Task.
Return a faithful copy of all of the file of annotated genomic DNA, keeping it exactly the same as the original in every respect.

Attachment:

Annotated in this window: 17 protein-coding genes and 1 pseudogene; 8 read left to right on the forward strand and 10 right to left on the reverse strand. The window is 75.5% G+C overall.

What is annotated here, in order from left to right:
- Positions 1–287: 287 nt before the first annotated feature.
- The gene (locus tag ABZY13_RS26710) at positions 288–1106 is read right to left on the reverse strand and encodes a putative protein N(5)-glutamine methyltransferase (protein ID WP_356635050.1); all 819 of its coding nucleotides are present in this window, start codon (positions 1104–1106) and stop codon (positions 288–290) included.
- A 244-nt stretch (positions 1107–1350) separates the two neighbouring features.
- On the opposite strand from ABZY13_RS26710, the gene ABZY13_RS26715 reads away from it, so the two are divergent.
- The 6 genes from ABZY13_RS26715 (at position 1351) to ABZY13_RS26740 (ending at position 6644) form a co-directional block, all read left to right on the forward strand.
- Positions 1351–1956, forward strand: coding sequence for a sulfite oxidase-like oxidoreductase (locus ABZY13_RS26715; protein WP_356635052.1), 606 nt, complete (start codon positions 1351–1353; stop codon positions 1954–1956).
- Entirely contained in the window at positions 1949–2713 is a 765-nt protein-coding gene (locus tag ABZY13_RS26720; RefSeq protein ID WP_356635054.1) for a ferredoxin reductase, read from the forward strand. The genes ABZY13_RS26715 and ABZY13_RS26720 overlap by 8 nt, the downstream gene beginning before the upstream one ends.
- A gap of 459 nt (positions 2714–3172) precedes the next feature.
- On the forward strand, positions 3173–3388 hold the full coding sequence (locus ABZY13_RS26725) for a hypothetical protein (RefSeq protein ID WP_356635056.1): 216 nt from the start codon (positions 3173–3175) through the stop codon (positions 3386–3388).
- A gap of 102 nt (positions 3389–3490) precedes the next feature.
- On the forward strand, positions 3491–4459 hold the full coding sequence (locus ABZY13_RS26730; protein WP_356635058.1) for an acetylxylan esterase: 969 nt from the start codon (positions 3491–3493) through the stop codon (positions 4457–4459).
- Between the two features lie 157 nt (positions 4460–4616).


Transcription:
Annotated in this window: 17 protein-coding genes and 1 pseudogene; 8 read left to right on the forward strand and 10 right to left on the reverse strand. The window is 75.5% G+C overall.

What is annotated here, in order from left to right:
- Positions 1–287: 287 nt before the first annotated feature.
- The gene (locus tag ABZY13_RS26710) at positions 288–1106 is read right to left on the reverse strand and encodes a putative protein N(5)-glutamine methyltransferase (protein ID WP_356635050.1); all 819 of its coding nucleotides are present in this window, start codon (positions 1104–1106) and stop codon (positions 288–290) included.
- A 244-nt stretch (positions 1107–1350) separates the two neighbouring features.
- On the opposite strand from ABZY13_RS26710, the gene ABZY13_RS26715 reads away from it, so the two are divergent.
- The 6 genes from ABZY13_RS26715 (at position 1351) to ABZY13_RS26740 (ending at position 6644) form a co-directional block, all read left to right on the forward strand.
- Positions 1351–1956, forward strand: coding sequence for a sulfite oxidase-like oxidoreductase (locus ABZY13_RS26715; protein WP_356635052.1), 606 nt, complete (start codon positions 1351–1353; stop codon positions 1954–1956).
- Entirely contained in the window at positions 1949–2713 is a 765-nt protein-coding gene (locus tag ABZY13_RS26720; RefSeq protein ID WP_356635054.1) for a ferredoxin reductase, read from the forward strand. The genes ABZY13_RS26715 and ABZY13_RS26720 overlap by 8 nt, the downstream gene beginning before the upstream one ends.
- A gap of 459 nt (positions 2714–3172) precedes the next feature.
- On the forward strand, positions 3173–3388 hold the full coding sequence (locus ABZY13_RS26725) for a hypothetical protein (RefSeq protein ID WP_356635056.1): 216 nt from the start codon (positions 3173–3175) through the stop codon (positions 3386–3388).
- A gap of 102 nt (positions 3389–3490) precedes the next feature.
- On the forward strand, positions 3491–4459 hold the full coding sequence (locus ABZY13_RS26730; protein WP_356635058.1) for an acetylxylan esterase: 969 nt from the start codon (positions 3491–3493) through the stop codon (positions 4457–4459).
- Between the two features lie 157 nt (positions 4460–4616).